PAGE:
Grief is a natural, if painful part of life. The feelings will decrease in intensity over the years, and slowly you will adjust your routine and move on, possibly to even considering sharing your home with another animal in the future. If you feel, however, that your emotions are leading you to become depressed and less interested in life, or if you have had other major losses at the same time such as a child leaving home, the loss of a job, or other bereavements, then do consider seeking professional help.
If you are feeling stuck with your life and can’t see a way forward, then counselling can be helpful in providing support and a non-judgmental space to explore your options. For more in-depth help and counselling, consider contacting Dr Jules in person.
This article is dedicated to memory of my dog Louis
who passed away peacefully on 6th July, 2016.
I wish you an eternity spent chasing squirrels little guy, and I will be forever grateful for your companionship.
Since the recent referendum results in the UK, I have been observing a lot of emotions flying around on social media. Many people are shocked, anxious and wondering how to live with the uncertainty that will likely linger for some time.
So, without wishing to get drawn into the political discussions here, I wanted to deviate a little and look at the effect these kinds of emotions can have on us. On a chemical level, ongoing anxiety releases cortisol into our system. Cortisol is a hormone produced in the adrenal cortex of your kidneys, and in normal healthy life its levels change with the time of day, being highest when we wake up in the morning, as the cortisol helps us to feel alert and ready to go. It also helps the body to deal with stress or imminent threat by shutting down less necessary functions such as the immune system (hence we tend to be more susceptible to infection when we are stressed and anxious) so that we can save our energy to flee dangers such as sabre toothed tigers. Well obviously most of us don’t get chased down by hungry animals anymore, but we lead life styles where the short lived stress response has developed into a chronic one, and thus our systems are flooded with cortisol on an ongoing basis.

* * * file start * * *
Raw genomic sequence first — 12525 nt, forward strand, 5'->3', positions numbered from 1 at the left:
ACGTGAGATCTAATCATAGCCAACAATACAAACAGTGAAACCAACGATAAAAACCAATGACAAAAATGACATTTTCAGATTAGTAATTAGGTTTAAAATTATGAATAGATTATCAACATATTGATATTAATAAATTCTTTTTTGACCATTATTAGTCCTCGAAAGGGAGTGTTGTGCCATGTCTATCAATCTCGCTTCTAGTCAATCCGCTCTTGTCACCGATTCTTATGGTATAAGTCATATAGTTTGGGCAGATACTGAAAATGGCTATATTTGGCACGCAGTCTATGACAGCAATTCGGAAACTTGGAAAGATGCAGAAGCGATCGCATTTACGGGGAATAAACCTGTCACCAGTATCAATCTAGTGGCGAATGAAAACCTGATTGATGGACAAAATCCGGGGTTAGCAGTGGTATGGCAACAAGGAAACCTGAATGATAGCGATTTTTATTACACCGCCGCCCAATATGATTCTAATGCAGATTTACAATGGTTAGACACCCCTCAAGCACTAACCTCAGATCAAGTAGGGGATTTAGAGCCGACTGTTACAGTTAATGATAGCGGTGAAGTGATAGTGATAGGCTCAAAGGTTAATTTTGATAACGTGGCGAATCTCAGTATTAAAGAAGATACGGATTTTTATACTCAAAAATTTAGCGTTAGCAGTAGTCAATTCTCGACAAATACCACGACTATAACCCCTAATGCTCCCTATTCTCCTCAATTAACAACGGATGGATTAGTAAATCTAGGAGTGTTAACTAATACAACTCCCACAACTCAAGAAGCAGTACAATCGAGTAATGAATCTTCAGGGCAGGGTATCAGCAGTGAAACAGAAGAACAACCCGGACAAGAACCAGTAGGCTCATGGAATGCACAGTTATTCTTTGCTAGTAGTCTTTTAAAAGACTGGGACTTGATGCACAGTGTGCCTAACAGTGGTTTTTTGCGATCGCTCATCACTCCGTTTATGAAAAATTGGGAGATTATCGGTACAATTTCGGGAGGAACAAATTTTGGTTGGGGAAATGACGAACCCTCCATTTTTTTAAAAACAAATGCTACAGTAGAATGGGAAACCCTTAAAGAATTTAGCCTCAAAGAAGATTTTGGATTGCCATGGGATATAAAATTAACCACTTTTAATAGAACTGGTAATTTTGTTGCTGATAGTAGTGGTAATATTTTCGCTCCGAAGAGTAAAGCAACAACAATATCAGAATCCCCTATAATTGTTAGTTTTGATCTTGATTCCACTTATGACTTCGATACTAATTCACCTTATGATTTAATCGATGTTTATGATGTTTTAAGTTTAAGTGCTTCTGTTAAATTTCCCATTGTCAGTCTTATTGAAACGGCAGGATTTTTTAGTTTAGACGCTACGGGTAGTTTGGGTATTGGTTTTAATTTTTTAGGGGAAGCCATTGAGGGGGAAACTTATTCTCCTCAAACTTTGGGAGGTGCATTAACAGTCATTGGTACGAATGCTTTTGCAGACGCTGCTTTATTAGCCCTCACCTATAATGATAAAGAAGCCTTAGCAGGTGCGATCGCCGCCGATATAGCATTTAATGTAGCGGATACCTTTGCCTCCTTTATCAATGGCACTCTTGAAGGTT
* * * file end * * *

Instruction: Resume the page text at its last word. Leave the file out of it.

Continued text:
When your cortisol is in balance with your serotonin and dopamine levels you are able to regulate your sleep, appetite (for food and sex), and your energy levels, but when you are stressed and worried for a more extended period the over-production of cortisol and resulting stress on the adrenals can lead to signs you may recognize, such as poor sleep, waking feeling tired, craving unhealthy foods, putting on weight, low blood sugar, brain fog and eventually symptoms of depression.
The French have a phrase ‘Débrouiller’ which means to unravel or unscramble. So if you have spent the last few days feeling like you need to unscramble your brain and emotions, then here are some tips to help:
During a particularly stressful period in my life, a wise friend once said to me “it’s just a piece of time”. This might be a worrying time for you at the moment, but eventually it will pass and one way or another you will survive it.
If you are feeling unusually stressed and anxious, then counselling can be helpful in providing support and a non-judgmental space to help you move forward. For more in-depth help and counselling, consider contacting Dr Jules in person